Alaskan Bush People star Billy Brown has his offspring taking charge of things on Northstar Ranch this season. While the show changed drastically since its first season, viewers continue to return to watch Billy Brown and his ABP wolfpack.
In its glory days, the show boasted nearly 5 million viewers. But, those days are long gone. However, despite lower ratings, Alaskan Bush People still holds its own in Wednesday night ratings. Yet, reports indicate Billy Brown struggled in the past to keep the show going.
Alaskan Bush People: Billy Brown Built It And Viewers Came
Since the debut of the Alaskan Bush People in 2014, fans watched as Billy Brown erected his off-grid homestead in the Alaska bush. For six years, the Browns constructed new shelters and improved existing lean-to dwellings as the cameras rolled.
The Discovery Channel presented them as a family raised and still living in the wilderness. Alaskan Bush People cast consist of a dad, Billy Brown, a mom, Ami Brown, five sons, and two daughters.
The Alaskan Bush People series showed Billy’s family working hard to keep safe and warm against the elements of nature. Billy Brown and his family didn’t eat unless they found the food or hunted it down. Or so the Discovery Channel told viewers.
The show portrayed Billy and his children as a family doing it all on their own without running water, electricity, or a heating source other than fire. So, the interest in this family grew as people saw them as a modern-day Robinson Crusoe story.
Fans Flocked To Wilderness Family – Ratings Soared
Back then, Alaskan Bush People ratings went through the roof. They captured enough viewers to make them number one across all television shows on many Friday nights in 2015-2016. At their best, they hovered just under 5 million total viewers.
Alaskan Bush People originally aired Friday nights at 9 pm. But after a few years of solid ratings, viewership fell off. ABP ratings slowly inched downward in viewer numbers. And, fans realizing the family only lived wild part-time affected their numbers.
Yet, many viewers kept watching, despite rumors of scripted scenes and frauding. No doubt, watchers found Billy Brown’s pack interesting and entertaining. In fact, reports indicate Browntown was built for filming and was never their permanent residence. Now, the show continues on Wednesday nights.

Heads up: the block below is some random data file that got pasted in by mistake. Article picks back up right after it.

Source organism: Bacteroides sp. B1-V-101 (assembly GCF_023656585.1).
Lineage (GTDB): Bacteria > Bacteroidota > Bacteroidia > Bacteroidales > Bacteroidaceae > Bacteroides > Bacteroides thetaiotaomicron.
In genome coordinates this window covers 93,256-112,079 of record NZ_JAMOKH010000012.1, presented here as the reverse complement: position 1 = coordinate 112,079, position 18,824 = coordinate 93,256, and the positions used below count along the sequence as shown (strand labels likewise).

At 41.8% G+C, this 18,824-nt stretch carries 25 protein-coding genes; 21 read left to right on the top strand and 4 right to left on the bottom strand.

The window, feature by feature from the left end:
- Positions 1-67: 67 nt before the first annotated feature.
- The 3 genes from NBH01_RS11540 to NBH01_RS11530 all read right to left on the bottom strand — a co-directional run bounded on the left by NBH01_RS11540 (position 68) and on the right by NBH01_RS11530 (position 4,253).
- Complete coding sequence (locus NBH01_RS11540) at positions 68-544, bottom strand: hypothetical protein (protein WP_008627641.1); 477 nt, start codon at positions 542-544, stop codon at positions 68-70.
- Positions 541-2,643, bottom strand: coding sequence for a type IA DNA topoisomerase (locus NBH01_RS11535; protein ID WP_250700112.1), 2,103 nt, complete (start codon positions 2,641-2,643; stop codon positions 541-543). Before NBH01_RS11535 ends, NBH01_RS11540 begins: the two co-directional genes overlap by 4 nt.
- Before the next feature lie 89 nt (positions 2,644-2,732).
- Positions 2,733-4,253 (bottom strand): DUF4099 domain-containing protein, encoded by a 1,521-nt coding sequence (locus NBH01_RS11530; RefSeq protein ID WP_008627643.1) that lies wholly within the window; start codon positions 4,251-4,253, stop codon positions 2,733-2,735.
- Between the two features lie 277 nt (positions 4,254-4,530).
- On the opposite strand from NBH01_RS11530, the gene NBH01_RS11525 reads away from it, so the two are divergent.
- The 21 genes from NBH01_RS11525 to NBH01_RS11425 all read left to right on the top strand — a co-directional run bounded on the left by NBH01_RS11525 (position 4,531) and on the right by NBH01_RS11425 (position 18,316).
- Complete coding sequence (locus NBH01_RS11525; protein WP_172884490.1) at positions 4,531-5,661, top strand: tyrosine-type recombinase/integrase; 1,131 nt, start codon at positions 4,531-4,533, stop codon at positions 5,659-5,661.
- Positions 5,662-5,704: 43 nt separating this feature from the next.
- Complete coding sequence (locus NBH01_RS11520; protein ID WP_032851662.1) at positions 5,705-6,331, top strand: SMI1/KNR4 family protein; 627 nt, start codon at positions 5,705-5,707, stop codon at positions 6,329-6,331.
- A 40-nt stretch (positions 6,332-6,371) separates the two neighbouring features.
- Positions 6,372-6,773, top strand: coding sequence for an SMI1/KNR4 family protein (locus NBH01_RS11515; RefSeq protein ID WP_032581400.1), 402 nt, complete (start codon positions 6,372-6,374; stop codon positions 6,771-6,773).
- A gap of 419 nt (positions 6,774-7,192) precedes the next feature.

Alaskan Bush People: By the Numbers
Even while rumors of fakery persisted, viewers tuned in regularly. Back in 2018, season eight’s debut drew 3.4 million viewers. ABP Season 8’s premiere even beat out Keeping Up with the Kardashians airing the same night.
While numbers are down from ABP‘s heyday of near 5 million viewers, it was impressive. Family tragedy among Billy Brown’s tribe helped. For instance, Ami Brown’s lung cancer battle with Alaskan Bush People cameras rolling kept fans watching.
Then, season nine rolled out, but with a drastic drop to just 1.8 million viewers. In one season, the wolfpack lost more than half of their viewers. The ratings drop coincided with Billy Brown and family moving from Alaska to Washington, reportedly for Ami’s health issues.
The bottom line was they weren’t Alaskan Bush People anymore.
Billy Brown’s Family Battles to Stay on the Air
Next, season 10 debuted with 2.2 million watching. But the following week, more viewers jumped ship and only 1.7 million tuned in to see the Billy Brown alongside his family. Then, Alaskan Bush People Season 11 switched nights to Wednesday. There, they dipped to 1.5 million viewers on January 1, 2020.
That’s far from the impressive numbers they captured in their earlier seasons. And, they ranked 17 out of 50 top shows on Wednesday’s New Years’ primetime run. By January 15, 2020, they rebounded to 1.8 million views.
That put the Alaskan Bush People at number 4 for the night. While it’s nowhere near their best ratings at their debut, it’s not so bad considering how long the shows’s been on the air and that it’s basic cable – not a major network.
So, tune in on Wednesday nights at Discovery Channel for new episodes to keep it going – possibly to future seasons.
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